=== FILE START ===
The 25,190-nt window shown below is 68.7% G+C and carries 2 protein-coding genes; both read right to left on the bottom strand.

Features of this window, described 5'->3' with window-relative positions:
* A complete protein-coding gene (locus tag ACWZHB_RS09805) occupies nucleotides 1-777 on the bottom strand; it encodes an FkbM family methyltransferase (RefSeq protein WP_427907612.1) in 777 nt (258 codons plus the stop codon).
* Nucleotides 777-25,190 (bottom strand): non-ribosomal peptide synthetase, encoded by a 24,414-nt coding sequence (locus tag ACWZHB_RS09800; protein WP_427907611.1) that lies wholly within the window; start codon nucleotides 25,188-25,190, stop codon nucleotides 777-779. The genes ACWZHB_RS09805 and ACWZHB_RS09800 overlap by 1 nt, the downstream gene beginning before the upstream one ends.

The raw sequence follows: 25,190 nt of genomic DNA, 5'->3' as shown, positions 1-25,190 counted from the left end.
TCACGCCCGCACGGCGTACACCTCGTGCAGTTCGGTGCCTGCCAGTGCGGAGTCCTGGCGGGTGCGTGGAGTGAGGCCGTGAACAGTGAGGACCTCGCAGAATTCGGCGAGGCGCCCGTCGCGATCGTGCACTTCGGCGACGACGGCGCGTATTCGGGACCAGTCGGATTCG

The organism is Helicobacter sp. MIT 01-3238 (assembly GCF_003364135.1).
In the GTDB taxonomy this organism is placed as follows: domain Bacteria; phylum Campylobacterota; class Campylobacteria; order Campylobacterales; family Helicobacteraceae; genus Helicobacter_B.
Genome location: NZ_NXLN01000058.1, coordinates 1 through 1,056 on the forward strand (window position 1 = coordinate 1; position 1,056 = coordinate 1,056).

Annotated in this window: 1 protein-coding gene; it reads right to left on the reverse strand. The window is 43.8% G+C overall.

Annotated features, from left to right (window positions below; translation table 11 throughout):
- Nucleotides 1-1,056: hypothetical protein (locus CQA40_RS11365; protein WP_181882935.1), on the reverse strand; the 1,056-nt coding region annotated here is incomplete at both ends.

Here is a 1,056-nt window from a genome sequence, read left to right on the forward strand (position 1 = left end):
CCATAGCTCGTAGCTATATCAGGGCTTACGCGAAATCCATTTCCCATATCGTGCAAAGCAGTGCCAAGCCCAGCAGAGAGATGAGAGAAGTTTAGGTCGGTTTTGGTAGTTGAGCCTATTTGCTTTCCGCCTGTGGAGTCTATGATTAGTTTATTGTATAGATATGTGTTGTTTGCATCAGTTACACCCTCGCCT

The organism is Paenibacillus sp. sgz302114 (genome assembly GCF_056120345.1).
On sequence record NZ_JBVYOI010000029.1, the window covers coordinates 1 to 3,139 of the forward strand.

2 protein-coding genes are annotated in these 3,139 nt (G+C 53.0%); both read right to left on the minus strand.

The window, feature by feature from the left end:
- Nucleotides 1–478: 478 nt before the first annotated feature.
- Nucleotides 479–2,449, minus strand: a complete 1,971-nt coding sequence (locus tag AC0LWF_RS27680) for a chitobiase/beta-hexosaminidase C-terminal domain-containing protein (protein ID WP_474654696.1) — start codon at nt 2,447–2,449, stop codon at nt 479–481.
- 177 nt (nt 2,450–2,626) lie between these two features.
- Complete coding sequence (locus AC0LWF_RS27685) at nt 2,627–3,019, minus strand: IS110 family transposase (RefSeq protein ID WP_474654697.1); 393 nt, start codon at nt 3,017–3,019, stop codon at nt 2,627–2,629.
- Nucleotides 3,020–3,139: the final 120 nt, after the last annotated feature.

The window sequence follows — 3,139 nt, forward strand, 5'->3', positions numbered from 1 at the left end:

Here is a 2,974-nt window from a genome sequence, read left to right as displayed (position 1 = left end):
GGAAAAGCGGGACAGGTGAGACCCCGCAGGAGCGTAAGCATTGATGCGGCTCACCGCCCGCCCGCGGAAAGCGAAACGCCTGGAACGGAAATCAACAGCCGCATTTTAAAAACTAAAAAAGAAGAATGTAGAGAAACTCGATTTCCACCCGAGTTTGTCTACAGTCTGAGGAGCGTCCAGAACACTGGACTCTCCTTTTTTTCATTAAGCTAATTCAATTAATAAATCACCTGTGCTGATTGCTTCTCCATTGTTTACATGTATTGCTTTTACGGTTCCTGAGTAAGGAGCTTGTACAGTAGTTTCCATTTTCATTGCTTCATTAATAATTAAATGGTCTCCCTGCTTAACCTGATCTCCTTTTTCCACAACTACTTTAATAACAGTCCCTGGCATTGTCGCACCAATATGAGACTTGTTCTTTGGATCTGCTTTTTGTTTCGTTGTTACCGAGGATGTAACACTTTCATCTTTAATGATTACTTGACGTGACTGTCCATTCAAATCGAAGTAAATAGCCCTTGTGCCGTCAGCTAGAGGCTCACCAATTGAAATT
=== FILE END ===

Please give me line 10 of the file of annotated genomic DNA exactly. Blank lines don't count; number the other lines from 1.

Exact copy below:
Annotated in this window: 1 protein-coding gene; it reads right to left on the reverse strand. The window is 43.8% G+C overall.